RAPt is fortunate to receive support in many different ways from volunteers who freely donate their time and energy. In December 2014, Sophie Dickens, a working artist, offered her services to the Island Day Programme (IDP) in Tower Hamlets with a view to developing creative sessions for clients in treatment.
“It was a great pleasure for the IDP to be able to run these workshops with Sophie and we are so grateful to her for generously sharing her skills. It was a very new idea for staff and clients but Sophie was soon able to nurture everyone’s interest. Having such a successful artist give up her time for us as a volunteer has been a real boost to the project and to the reputation of IDP.”
Nuno Albuquerque, Deputy Service Manager, IDP, RAPt
“When I first arrived at the Island Day Programme, I didn’t really know what to expect. I’d heard about RAPt through my neighbour who works as a counsellor and wanted to help in some way. I thought that, as a practising artist, I could encourage self-motivated creativity as a means of empowerment, as well as a great preoccupation in times of personal struggle.
As a sculptor, I thought the best way to convince clients to take me seriously was to show some of my work on a laptop. Around 25 people came along and were extremely tolerant of my PowerPoint spiel! We used it as a platform to discuss how we envisaged the art sessions would progress. I had this idea of encouraging individual projects and we went through various suggestions, including ways of hat making, felting old jerseys, creating large sculptures out of recycled materials, making models of the Olympic stadium out of matches and throwing pottery vases. I quickly realised that I might have been over ambitious – that it would be impossible to monitor multiple projects and maybe we needed to scale down our ideas!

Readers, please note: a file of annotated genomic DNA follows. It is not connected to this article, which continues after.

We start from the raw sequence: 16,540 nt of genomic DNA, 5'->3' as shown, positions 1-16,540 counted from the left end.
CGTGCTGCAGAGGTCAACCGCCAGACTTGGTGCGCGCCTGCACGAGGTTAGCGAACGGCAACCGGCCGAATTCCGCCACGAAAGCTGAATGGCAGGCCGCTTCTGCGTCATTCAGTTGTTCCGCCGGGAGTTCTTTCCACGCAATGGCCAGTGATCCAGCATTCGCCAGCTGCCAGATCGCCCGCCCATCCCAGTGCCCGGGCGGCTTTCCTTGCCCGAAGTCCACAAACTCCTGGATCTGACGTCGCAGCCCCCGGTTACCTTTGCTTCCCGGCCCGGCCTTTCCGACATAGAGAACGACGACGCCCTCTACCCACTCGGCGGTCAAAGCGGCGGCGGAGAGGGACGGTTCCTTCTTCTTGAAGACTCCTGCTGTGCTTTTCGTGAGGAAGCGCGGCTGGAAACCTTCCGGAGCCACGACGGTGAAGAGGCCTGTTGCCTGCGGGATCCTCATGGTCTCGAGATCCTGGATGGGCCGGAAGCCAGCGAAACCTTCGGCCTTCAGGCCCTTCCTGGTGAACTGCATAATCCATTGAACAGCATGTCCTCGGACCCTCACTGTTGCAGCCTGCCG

My rethink involved introducing drawing on a large scale with charcoal and painting. Charcoal is great because it makes bold marks, which can simply be wiped away if necessary. The drawings can be fixed with hairspray, or built up for strong contrasts. We thought about making a big poster and discussed the kind of things that we would like to put on it and what it should convey. The second session involved small drawings of elements on the agreed theme of light and dark, good and bad, that were cut out so that we could assemble everyone’s ideas into one picture. We put up a huge piece of paper on the wall and started drawing.
The lovely thing about the big picture is that people have come and gone within the sessions, but have all left their mark. The cloud with hearts instead of rain drops, the rainbow, the river, the lightning (which will forever be connected with an incident involving a carpet cleaner), all of the detailed elements that make up the picture have been added to and changed, interlinked and outlined and finally painted with acrylic. It was a really great group effort, all done with good humour and a lot of artistic skill, sometimes very newly acquired!Nuno the Deputy Service Manager has very kindly rearranged the room on the second floor of IDP to accommodate the picture. It will hopefully be there long after all its creators have successfully moved on, leaving new clients to wonder about aliens, people with green hair, flying fish and digestive biscuits ……”
Winner of The Sculpture Prize, Victoria and Albert Museum
Winner of The Owen Rowley Sculpture Prize
Sophie’s work has been commissioned by the British Museum and widely exhibited both across the UK and internationally
From initial sketch…
To a work in progress….
Adding the final finishing touches.
The finished piece!